This short course builds on the world-class teaching, research and policy work on health systems at LSHTM. It aims to provide an interactive introduction to the field of health policy and systems research. The course will equip participants with knowledge and skills to examine the functioning of a health system, its core building blocks, and to assess its ability to achieve important goals including sustainability, access, quality and equity.
Participants will gain experience in applying conceptualisations and analytical approaches stemming from public health, policy analysis, economics and anthropology to undertake health systems analysis and design sustainable policy and programmes. The themes will be applicable to low-, middle- and high-income countries.
The course will be taught and facilitated by a range of highly experienced LSHTM faculty members: Dina Balabanova, Sandra Mounier-Jack, Neil Spicer, Martin McKee and it may also involve speakers from the UK government, NGO and UN agencies.
The course will cover the core building blocks of health care systems and their modes of operation; the implications of different approaches to system design for access, quality, and broader outcomes; and highlighting issues of equity, human rights, and gender for health system design and analysis.
By the end of the course, participants should be able to:
define the concept of a ‘health system’, and its core elements, processes and functions;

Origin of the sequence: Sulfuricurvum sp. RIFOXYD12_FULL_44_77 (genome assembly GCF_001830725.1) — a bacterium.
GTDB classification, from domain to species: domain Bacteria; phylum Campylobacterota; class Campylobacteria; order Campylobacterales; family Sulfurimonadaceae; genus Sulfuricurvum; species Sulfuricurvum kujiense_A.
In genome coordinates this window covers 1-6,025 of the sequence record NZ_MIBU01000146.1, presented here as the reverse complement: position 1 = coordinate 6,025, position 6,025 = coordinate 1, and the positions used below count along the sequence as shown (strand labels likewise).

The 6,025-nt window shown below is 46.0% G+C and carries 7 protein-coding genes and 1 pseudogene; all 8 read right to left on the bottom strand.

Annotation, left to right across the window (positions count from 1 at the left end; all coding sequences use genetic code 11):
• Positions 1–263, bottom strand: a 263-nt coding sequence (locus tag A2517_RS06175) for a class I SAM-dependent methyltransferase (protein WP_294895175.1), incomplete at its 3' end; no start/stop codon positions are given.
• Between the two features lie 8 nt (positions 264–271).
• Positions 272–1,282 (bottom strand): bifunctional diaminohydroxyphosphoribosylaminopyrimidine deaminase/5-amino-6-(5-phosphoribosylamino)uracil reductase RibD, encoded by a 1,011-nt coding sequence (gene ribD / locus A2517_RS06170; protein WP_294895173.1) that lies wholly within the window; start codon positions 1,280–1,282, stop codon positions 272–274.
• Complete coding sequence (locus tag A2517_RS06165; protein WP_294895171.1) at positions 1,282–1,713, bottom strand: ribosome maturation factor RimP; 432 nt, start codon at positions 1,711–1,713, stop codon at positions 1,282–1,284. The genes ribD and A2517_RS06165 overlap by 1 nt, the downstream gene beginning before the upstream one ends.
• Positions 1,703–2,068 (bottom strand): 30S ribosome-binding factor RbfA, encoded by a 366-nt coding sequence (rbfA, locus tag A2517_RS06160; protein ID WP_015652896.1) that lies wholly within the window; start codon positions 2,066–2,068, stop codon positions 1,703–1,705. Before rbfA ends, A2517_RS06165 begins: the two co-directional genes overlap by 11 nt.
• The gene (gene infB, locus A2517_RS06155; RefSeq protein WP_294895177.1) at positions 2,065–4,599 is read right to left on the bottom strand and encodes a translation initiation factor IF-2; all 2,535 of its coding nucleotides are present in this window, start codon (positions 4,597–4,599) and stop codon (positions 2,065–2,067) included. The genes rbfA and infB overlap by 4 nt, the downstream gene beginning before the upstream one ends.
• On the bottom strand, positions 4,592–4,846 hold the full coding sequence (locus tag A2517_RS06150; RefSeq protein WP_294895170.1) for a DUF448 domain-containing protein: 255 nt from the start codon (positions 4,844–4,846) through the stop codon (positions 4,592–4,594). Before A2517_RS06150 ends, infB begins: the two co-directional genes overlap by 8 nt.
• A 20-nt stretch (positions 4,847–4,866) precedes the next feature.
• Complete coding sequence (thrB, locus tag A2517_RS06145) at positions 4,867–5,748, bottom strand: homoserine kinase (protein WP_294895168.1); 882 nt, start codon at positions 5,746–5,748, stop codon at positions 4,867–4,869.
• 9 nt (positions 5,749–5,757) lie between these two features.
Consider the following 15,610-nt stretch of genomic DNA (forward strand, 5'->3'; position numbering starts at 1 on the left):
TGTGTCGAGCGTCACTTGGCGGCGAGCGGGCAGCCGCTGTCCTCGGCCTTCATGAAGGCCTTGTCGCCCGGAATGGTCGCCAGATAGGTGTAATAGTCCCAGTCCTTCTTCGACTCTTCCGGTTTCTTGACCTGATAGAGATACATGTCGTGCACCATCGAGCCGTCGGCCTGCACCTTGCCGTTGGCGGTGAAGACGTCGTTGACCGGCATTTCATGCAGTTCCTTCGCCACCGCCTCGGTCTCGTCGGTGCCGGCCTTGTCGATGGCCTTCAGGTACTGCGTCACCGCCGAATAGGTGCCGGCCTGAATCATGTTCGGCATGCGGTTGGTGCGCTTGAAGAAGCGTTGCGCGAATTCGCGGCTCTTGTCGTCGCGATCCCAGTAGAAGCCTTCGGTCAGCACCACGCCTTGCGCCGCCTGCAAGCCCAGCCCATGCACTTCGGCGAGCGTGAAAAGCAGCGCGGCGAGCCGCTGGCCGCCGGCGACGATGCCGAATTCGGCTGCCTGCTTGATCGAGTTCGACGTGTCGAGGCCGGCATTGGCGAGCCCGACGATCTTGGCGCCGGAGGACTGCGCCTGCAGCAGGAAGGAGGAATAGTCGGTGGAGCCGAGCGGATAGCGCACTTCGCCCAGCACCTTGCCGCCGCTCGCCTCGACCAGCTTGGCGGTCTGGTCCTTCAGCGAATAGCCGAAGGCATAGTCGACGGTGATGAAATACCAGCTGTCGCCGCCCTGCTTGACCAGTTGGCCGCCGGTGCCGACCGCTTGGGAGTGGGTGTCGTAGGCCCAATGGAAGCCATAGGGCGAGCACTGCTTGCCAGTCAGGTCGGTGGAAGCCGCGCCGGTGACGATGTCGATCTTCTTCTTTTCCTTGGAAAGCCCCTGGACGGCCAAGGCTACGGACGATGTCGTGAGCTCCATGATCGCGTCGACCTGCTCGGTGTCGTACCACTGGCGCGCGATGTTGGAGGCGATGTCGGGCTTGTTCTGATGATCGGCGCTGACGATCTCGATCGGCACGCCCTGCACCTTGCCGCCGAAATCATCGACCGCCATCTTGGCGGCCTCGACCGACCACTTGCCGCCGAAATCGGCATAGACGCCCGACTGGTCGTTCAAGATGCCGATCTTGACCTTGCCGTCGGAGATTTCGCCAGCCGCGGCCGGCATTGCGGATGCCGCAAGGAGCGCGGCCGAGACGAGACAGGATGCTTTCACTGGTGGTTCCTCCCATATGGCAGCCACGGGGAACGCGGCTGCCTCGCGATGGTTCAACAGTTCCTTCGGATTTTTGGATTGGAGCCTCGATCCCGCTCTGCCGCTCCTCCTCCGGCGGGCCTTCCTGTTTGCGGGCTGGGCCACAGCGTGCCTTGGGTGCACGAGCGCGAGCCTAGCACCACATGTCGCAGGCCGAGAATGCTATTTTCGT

conduct multifaceted health systems analysis drawing on a range of key approaches and models, and using diverse methods, including taking a health system approach to current challenges in different contexts;
examine how programmes and policies can improve health, access to services and equity, and be aware of potential unintended consequences;
design monitoring and evaluation frameworks to assess the performance of health programmes (within a health systems context)
conduct policy evaluation to capture the roles and influences of different national and global actors.
We will draw on case studies of current interest such as migration, trade, Sustainable Development Goals, performance-based financing, governance and anti-corruption in health systems. Participants can also identify case studies relevant to their work (e.g. disease, topic or country specific). We will apply health systems concepts and approaches to assessing these case studies.